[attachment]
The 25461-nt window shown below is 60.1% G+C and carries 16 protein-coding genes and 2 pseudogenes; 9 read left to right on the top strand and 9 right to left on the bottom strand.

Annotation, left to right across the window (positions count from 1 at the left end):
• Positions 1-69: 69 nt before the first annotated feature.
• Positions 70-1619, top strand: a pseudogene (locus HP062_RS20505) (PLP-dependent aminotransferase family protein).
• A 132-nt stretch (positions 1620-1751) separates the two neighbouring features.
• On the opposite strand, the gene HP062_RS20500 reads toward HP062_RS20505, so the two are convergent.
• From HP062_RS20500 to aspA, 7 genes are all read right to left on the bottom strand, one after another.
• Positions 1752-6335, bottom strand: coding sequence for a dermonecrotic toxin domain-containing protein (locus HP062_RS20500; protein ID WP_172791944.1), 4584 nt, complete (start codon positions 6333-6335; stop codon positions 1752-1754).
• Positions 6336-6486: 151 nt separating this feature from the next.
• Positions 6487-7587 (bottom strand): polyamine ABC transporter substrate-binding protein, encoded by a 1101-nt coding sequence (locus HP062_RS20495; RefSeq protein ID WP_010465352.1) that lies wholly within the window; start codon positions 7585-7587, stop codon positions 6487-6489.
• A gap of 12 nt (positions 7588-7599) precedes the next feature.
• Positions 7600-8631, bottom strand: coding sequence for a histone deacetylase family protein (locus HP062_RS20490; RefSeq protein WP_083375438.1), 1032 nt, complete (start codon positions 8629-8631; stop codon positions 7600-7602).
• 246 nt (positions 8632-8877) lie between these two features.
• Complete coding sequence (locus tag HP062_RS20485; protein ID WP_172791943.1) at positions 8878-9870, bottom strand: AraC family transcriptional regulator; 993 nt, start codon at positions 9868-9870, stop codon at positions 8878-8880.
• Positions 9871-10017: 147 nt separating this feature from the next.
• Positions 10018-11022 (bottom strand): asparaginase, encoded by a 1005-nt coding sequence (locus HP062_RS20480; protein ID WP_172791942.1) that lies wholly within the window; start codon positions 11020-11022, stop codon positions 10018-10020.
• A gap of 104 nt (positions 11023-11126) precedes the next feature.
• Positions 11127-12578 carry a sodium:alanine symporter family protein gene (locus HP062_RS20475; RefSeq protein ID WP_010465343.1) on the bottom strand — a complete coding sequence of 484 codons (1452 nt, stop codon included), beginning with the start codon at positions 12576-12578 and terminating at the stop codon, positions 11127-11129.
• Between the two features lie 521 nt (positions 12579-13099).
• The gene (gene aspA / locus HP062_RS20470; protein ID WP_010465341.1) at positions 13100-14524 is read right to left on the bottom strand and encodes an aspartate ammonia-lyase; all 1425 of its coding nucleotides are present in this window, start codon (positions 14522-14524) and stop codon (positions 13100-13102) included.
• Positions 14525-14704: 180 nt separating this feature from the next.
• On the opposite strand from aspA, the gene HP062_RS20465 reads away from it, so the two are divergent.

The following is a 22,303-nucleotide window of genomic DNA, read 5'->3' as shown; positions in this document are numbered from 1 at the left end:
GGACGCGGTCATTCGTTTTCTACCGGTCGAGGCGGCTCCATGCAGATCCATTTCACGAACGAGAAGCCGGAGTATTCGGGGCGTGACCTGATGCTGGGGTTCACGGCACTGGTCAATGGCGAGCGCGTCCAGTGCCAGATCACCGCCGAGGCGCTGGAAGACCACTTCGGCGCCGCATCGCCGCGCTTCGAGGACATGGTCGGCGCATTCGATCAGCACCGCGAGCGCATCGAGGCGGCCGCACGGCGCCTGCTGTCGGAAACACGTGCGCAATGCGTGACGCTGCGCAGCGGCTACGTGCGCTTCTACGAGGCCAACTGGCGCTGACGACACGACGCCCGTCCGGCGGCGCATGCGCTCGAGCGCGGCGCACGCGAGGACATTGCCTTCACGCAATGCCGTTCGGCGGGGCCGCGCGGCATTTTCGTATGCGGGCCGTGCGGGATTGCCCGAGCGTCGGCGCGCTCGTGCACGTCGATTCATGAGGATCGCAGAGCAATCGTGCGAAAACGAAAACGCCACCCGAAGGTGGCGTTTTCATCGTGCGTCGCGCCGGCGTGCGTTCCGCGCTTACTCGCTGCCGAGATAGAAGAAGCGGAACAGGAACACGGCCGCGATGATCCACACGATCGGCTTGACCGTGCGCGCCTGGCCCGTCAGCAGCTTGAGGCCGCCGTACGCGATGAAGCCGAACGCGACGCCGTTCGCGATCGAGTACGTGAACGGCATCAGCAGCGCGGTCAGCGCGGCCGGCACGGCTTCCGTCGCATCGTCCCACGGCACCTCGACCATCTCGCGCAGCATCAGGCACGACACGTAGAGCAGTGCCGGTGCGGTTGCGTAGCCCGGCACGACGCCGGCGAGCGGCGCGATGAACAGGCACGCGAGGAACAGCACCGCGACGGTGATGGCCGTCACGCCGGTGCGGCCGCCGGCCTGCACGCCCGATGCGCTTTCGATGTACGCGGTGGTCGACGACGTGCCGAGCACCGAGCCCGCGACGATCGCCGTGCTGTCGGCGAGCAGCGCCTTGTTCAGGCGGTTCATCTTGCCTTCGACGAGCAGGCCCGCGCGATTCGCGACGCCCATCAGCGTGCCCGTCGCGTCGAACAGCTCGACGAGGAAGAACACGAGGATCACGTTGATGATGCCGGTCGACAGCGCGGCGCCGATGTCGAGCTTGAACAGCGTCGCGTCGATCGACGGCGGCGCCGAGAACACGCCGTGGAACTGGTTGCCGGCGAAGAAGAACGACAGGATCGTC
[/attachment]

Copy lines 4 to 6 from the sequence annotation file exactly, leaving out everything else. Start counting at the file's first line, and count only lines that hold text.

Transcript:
• Positions 70-1619, top strand: a pseudogene (locus HP062_RS20505) (PLP-dependent aminotransferase family protein).
• A 132-nt stretch (positions 1620-1751) separates the two neighbouring features.
• On the opposite strand, the gene HP062_RS20500 reads toward HP062_RS20505, so the two are convergent.